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"3 Dead, 2 Injured After Small Plane Departing Riverside AirportCrashes Into 2 Homes"



Monday, February 27, 2017

 

3 Dead, 2 Injured After Small Plane Departing Riverside Airport Crashes Into 2 Homes

By Melissa Pamer and Erika Martin

KTLA TV Ch 5 (CW), Los Angeles (CA)

 

 

A small plane crashed into two homes, leaving both a gutted shell, shortly after departing the Riverside airport late Monday afternoon in an incident a witness a mile away said felt like an earthquake.

 

Police began receiving phone calls about 4:41 p.m. regarding a plane crashing near a residential area at Central and Streeter avenues, Riverside Police Department Lt. Charles Payne said.

 

At least three victims have died and another two were transported to nearby hospitals with serious injuries, according to Riverside Fire Chief Michael Moore. Although firefighters had previously reported four fatalities with one involving a resident, Moore later said the victims were the aircraft's five passengers and no resident victims had been found.

 

Two homes were completely destroyed with adjacent residences suffering moderate damage, Moore added.

 

A Federal Aviation Administration spokesman said a Cessna 310 -- a six-seat, twin-engine plane -- had departed from Riverside en route to San Jose when it crashed under unknown circumstances about a half-mile northeast of Riverside Municipal Airport.

 

One of the plane's passengers was ejected and was transported to Riverside Community Hospital with minor injuries, according to Moore.

 

"Upon impact, the plane pretty much split apart and luckily she was ejected [with] very minor injuries even though we’re treating her as a critical patient," he said.

 

The passenger told firefighters there were five people on board and they were in the area for a cheerleading conference taking place at Disneyland this week.

 

The other surviving victim was found in a home and extricated by firefighters, according to Moore. The patient was unconscious and transported to Arrowhead Memorial Hospital in San Bernardino in critical condition, he said.

 

Although firefighters initially believed the plane's occupants were two adults and three teenagers, they later said the two victims transported were both women in the later 30s or early 40s. The travelers were from the San Jose area, Moore said.

 

The National Transportation Safety Board would begin investigating in the morning to determine to cause of the crash.

 

Officials had earlier reported a resident was among those injured, but Moore later said firefighters were able to verify there were no residents unaccounted for with homeowners returning in the evening.

 

Flames and smoke were pouring from one home, which looked completely destroyed as firefighters continued to work after sunset. Debris was strewn across the home's front yard.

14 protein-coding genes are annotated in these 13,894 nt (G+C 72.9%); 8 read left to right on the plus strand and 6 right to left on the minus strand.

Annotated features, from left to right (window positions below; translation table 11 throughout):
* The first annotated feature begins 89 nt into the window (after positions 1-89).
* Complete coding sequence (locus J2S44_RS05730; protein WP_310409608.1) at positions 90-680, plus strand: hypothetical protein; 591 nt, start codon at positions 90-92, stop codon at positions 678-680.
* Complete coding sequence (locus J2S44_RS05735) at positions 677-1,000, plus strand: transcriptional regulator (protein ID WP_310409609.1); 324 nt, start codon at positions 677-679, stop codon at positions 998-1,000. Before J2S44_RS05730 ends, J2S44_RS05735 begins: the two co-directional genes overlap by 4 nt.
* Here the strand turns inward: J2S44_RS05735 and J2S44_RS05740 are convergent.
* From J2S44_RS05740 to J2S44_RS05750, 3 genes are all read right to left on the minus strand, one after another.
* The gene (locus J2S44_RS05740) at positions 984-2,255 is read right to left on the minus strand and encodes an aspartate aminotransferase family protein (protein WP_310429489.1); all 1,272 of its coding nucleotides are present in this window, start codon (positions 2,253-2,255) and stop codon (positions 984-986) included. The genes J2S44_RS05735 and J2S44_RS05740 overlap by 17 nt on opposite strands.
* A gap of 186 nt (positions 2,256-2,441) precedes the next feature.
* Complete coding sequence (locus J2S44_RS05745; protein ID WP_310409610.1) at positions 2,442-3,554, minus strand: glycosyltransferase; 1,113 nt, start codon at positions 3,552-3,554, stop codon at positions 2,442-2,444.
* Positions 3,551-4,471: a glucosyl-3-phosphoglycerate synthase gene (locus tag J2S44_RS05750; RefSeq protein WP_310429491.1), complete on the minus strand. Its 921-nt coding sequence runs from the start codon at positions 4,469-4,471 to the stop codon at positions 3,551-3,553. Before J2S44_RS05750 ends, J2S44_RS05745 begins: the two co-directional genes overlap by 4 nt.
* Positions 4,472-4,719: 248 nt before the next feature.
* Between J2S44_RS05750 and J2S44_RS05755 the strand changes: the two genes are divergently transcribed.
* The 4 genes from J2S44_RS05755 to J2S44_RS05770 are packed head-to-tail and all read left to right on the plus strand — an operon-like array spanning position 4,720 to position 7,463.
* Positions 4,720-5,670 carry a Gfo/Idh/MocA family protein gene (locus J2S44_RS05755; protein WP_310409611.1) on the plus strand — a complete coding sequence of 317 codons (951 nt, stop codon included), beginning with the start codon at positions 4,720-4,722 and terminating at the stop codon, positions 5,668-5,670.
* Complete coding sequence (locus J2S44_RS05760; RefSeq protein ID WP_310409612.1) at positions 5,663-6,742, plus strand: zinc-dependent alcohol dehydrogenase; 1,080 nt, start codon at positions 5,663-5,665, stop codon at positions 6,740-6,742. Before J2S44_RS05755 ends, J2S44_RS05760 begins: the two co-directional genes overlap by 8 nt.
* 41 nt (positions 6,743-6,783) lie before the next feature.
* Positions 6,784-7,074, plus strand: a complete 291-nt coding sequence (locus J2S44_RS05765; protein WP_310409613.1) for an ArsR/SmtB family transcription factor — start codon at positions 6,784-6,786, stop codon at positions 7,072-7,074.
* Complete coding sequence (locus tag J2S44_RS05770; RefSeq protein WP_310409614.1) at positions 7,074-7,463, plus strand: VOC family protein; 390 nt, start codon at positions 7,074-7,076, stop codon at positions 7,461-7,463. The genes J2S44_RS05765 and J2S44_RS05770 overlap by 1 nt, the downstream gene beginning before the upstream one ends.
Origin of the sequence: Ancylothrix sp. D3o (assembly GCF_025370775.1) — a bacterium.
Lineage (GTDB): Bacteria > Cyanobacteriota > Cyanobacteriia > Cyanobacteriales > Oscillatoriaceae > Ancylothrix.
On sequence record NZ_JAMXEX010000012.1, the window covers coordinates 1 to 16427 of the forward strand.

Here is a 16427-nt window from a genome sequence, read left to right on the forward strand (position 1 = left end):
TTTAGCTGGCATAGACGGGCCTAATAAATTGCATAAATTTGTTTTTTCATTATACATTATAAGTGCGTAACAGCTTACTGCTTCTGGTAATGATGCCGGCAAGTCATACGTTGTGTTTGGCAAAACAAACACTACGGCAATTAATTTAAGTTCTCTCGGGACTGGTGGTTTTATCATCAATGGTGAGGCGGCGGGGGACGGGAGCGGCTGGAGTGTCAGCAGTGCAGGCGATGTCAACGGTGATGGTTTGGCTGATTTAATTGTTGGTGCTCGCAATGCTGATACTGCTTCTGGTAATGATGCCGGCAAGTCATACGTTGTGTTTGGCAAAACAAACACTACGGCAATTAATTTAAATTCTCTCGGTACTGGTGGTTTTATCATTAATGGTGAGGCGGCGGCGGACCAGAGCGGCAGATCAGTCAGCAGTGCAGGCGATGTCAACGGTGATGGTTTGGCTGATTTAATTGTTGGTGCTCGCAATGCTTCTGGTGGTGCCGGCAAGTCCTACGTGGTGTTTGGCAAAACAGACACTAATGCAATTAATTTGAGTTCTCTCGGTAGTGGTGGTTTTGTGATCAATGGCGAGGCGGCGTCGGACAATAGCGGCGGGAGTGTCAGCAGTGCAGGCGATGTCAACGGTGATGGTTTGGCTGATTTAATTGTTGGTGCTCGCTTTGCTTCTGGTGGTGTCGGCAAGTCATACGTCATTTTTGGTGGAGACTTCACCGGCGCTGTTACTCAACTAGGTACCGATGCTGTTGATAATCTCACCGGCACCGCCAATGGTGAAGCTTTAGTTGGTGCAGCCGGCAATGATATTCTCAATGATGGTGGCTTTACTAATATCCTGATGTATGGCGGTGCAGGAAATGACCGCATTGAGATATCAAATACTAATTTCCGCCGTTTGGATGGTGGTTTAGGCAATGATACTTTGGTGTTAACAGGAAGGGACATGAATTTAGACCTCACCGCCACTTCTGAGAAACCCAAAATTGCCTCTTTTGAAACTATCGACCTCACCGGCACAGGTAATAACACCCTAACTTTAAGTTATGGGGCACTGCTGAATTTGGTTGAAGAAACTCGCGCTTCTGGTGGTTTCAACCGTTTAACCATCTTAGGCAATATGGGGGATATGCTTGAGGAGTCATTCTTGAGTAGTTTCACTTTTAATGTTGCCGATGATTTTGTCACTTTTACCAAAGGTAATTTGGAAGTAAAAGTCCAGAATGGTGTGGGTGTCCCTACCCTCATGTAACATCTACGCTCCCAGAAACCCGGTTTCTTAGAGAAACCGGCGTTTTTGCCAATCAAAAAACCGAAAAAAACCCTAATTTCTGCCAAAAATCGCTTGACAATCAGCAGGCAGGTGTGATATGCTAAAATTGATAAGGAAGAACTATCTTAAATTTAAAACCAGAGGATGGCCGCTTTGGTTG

A neighboring home had damage as well, with its chimney apparently destroyed. At least one block of Dewey Avenue was evacuated, affecting upwards of 40 houses, Moore said.

 

Affected residents could seek help at a volunteer center set up by the American Red Cross on 5505 Dewey Ave. The organization would also be providing counseling services for residents throughout the week.

 

The inferno was mostly fuel-related as the plane had a "pretty full tank," according to Moore. It took just minutes for one home to burn to the ground, he said.

 

Firefighters would remain on scene throughout the night to continue monitoring small fires and ensure all residents were accounted for.

 

"The building I was in shook like a very short, small earthquake," H.L Reyes said on Twitter shortly after the plane struck the home.

 

Witness Brian Marsh told KTLA said he saw the plane go down as he and his wife were driving with their children west on Central toward Streeter Avenue.

 

The plane made a northbound turn before the crash, Marsh said.

 

“As soon as it turned, it almost stalled,” Marsh said. “It just turned and went straight toward the ground. It looked like they tried to pull out of it, but it was too late.”

 

He said he saw no smoke or flames coming from the plane before the impact, which occurred when it was drizzling outside.

 

"It's horrible," Marsh said. "My kids, the first thing they said to me was, 'Did everyone make it? And I told them, I said, 'Honey, there's no way that everyone survived that crash.'"

 

Marsh's wife called 911 and police arrived in less than two minutes, he said.

 

The crash location is in a residential area of Riverside, a little under 50 miles east of downtown Los Angeles.

 

Evacuees were being directed to nearby Nichols Park, Payne said.

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